- Lev 1: 1 God is a speaking God, but we are not always a listening people. In the Old Testament He speaks through Prophets but in the New Testament he speaks to us through the words and teaching of Jesus.
- The offerings that they bring in this passage are something given to God. The word for offering is ‘corban’ which also means
‘to come near’. We can understand offering as an invitation from God to draw near to him. He is inclusive and anyone can come.
- The offerings given were animals and the type was determined by money and position. The rich would bring a bull, the not so rich a lamb and the poor a pair of birds.
- The offerings were burnt and the passage instructs how to bring the offering but what can we learn from this (imagining that the worshipper brings a lamb)?
Burn the Lamb
- God loves passion in our worship. The worshipper brings an offering to get near to God – is it in our heads every Sunday to draw near to God?
- God is with us all the time, but it says in James 4:8 ‘Come near to God and he will come near to you’.
- Offering was expensive, to burn a whole lamb would have been costly the lamb was without blemish or defect; the worshipper chose the best one – what will our worship cost us? Today, the most costly thing tends to be time.
- There are so many possible distractions on Sundays nowadays that we must make sure that we don’t make church on a Sunday just one of a list of options.
- Passion for God is not just experienced on Sundays but we experience God’s presence most strongly when we meet with God’s community of people. We should be expectant to meet with God on Sundays in a fresh and exciting way.
- It will cost us time to be passionate to worship God and to spend time in prayer.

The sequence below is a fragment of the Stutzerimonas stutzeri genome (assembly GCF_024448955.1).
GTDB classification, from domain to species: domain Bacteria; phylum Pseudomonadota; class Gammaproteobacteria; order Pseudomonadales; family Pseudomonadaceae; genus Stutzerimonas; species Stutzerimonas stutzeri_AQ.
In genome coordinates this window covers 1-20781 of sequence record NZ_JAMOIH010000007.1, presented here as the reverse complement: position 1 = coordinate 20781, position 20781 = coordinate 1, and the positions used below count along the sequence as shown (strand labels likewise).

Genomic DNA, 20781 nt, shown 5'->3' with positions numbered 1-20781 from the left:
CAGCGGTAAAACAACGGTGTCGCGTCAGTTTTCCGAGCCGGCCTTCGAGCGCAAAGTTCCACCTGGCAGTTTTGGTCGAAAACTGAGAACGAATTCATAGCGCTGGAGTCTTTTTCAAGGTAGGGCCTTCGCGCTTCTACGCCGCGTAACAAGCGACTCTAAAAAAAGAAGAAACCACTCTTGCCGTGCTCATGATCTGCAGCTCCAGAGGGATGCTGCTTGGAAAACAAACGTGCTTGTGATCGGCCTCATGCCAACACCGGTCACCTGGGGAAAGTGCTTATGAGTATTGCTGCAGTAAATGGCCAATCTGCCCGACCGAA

- The worshipper cuts the lamb and washes it and gets blood on his hands. He is very involved and hands-on, he isn’t just
expecting the priest to do it for him. Are we demonstrating that kind of worship?
- You can be worshipping with your body and your voice but not your heart. Get involved and get engaged.
- God loves the smell of the burnt offering – the passion of the worshipper is like wonderful perfume to him.
Look to the Lamb
- Personal offering – the individual wanted to get near to God to get atonement for sin.
- Genesis 3:21, when Adam and Eve were fallen andashamed of being naked, God clothed them in animal skins to hide their shame and sin.
- John the Baptist points to Jesus Christ as the lamb of God who has taken away the sin of the world. Jesus is the lamb who was slaughtered.
- The OT animal sacrifices foreshadow Jesus’ ultimate sacrifice in the NT. The old system of sacrifice could never wipe out
sin for all time. Jesus was given a body of flesh which he laid down for us to wipe out sin in the one perfect sacrifice.
- The priests in the tabernacle/temple (where offerings were brought) worked for two weeks non-stop to deal with the sacrifices of worshippers.
- Hebrews 10:11 – after Jesus’ single sacrifice, he is now sat down at the right hand of God. His sacrifice never has to be repeated. It is finished.
- Stop fretting and being anxious and look to the lamb – we are clean and righteous before God.
Lean on the lamb
- When worshippers brought lambs to be sacrificed, they would place their hands on the lamb’s head to make atonement.
- They would lean on the lamb in prayer and confession of sin, and to identify themselves with the animal.
- It was symbolic of transferring the sin – a slaughter and death took place. Leviticus 17:11, the life is in the blood of the lamb. The sinner’s blood is not shed, despite sin but it is the lamb’s blood that is shed.
- For us, the cost has been paid by Jesus Christ which perfectly fulfils the OT sacrifices. His life was taken, he carried the punishment and has paid the full cost.
- There is an open invitation to draw near to God but there is only one way – lean on the lamb.
- We must be careful not to lean on other things; fear, materialism, the world, ideas, ourselves.
- Be full-on in passionate worship to God.